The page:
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My day job is for an online browser based game, one that is small, with a very small staff. In fact, the majority of our staff are volunteers.

I am focused today on one aspect. I want to create an artificial intelligence system that will analyze our users database and report back on accounts that may possibly be run by the same user--which is clearly against our terms and conditions. This "duping" is the major time drain for our staff, and if I can speed it up by giving them a short list of names to check FIRST, I would.

The problem is, I'm not well versed in artificial intelligence. I understand very very basics, but have not successfully implemented a solution currently. I have been reading up on heuristic searches, specifically A* searches, and I "think" it may be appropriate for what I'm looking for, but I can't be sure.

So my question here is: Using an A* search, would it be possible to accurately analyze two user accounts data such as username, password, email, interactions between accounts, interactions between others, login times, activity times, etc. And if not, do you know of a system that would make it possible to analyze this amount of data, and give a "probability" that two accounts may be run by the same person?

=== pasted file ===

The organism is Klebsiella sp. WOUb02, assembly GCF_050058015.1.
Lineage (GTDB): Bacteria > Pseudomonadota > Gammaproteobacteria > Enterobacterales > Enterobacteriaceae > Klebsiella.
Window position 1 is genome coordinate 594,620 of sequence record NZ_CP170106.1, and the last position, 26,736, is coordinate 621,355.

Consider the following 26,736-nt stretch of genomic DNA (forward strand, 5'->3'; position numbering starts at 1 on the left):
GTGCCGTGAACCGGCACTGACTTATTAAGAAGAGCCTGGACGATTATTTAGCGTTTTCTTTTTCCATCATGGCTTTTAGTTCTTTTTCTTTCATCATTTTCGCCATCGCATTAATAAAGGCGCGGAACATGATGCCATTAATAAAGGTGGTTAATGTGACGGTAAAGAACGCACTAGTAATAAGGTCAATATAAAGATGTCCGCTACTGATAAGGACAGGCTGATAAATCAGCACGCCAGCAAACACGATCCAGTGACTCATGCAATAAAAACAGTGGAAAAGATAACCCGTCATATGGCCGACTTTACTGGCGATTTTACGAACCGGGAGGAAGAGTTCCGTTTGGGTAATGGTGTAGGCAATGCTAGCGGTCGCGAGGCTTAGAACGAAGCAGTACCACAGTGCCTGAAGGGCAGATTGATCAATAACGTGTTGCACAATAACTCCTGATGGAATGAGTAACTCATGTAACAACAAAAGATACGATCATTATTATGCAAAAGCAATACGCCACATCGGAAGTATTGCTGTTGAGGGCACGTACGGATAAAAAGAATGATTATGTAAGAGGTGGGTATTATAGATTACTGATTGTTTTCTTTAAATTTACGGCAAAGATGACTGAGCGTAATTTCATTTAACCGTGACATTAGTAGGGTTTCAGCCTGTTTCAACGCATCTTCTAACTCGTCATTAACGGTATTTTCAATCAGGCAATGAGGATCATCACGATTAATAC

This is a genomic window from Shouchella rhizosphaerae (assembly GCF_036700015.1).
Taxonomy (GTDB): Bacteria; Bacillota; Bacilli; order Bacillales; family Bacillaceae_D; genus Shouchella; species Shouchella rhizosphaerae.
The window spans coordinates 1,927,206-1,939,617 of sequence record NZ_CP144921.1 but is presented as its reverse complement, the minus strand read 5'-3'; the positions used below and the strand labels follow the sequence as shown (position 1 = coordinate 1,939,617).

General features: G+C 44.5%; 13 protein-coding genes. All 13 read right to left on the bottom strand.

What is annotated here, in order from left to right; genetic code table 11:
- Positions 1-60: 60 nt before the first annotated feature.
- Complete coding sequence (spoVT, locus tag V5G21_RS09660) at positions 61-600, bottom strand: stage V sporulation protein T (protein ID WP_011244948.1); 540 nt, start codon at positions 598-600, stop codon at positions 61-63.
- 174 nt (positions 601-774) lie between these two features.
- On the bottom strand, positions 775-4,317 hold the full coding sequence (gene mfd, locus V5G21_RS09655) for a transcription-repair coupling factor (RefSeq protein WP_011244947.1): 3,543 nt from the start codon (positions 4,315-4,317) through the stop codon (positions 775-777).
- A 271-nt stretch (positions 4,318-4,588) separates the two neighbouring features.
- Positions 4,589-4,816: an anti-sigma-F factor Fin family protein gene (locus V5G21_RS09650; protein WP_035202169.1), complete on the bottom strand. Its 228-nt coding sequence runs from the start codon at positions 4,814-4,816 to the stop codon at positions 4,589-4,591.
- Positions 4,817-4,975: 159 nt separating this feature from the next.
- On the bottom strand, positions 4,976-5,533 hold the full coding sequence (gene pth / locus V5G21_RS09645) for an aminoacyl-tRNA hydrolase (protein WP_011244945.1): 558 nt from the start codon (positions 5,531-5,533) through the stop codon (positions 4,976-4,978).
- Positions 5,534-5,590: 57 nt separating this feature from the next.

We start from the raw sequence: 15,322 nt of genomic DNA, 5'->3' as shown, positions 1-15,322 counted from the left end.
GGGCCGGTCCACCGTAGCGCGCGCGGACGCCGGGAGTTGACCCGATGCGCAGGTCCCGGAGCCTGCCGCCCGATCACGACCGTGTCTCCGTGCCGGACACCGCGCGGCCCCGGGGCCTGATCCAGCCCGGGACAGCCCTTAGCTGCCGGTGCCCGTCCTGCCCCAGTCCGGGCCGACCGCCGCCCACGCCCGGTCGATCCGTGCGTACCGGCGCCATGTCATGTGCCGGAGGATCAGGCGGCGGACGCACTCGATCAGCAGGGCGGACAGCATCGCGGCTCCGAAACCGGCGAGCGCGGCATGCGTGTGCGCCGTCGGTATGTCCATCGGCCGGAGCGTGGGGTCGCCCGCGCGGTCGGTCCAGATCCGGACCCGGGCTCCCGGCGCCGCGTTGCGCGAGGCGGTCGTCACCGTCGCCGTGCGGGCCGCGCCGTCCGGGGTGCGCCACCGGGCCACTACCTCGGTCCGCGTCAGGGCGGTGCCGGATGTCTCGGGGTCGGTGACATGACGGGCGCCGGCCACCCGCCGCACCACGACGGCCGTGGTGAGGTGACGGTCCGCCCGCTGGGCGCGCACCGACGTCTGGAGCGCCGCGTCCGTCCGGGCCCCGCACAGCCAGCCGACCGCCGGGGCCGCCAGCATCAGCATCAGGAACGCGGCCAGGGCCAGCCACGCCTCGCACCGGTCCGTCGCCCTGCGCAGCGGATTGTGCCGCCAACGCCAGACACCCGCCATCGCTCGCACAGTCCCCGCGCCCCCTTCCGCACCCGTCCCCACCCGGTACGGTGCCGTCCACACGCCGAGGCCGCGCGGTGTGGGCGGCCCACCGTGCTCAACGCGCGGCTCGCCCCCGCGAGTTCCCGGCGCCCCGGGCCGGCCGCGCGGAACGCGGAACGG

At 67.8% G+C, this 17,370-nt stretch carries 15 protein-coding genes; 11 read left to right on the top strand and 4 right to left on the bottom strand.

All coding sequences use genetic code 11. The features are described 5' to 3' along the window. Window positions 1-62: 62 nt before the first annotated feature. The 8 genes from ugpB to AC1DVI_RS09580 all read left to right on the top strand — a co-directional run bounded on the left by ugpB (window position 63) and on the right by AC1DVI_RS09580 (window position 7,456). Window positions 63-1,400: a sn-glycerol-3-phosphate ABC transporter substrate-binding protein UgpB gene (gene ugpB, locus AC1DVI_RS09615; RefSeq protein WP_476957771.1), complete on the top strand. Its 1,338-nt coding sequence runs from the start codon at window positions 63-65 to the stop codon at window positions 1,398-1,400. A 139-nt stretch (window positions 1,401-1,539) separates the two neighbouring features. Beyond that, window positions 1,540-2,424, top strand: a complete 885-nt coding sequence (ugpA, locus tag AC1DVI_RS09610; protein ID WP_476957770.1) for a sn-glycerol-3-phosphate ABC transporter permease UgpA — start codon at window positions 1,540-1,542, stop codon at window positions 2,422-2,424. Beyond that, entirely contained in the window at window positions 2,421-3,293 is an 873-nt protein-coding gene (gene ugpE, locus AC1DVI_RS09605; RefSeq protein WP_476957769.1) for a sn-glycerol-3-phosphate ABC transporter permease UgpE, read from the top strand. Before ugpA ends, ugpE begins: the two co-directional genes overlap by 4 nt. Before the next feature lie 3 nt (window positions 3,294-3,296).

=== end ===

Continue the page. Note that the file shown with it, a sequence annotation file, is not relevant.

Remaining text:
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If you have access to the user's game-movements log you could use clustering to group users who play 'similar'. Once you have the clusters you could use the IP to filter users inside each cluster. 

Coming to your question, as you know that A* algorithm is used for pathfinding, if you can detect similar paths of two different accounts then you can easily identify the fraud accounts.

A* is commonly used for the common pathfinding problem in applications such as video games but was originally designed as a general graph traversal algorithm. It finds applications to diverse problems, including the problem of parsing using stochastic grammars in NLP. So yes it is possible to analyze this amount of data and give a "probability" that two accounts may be run by the same person.

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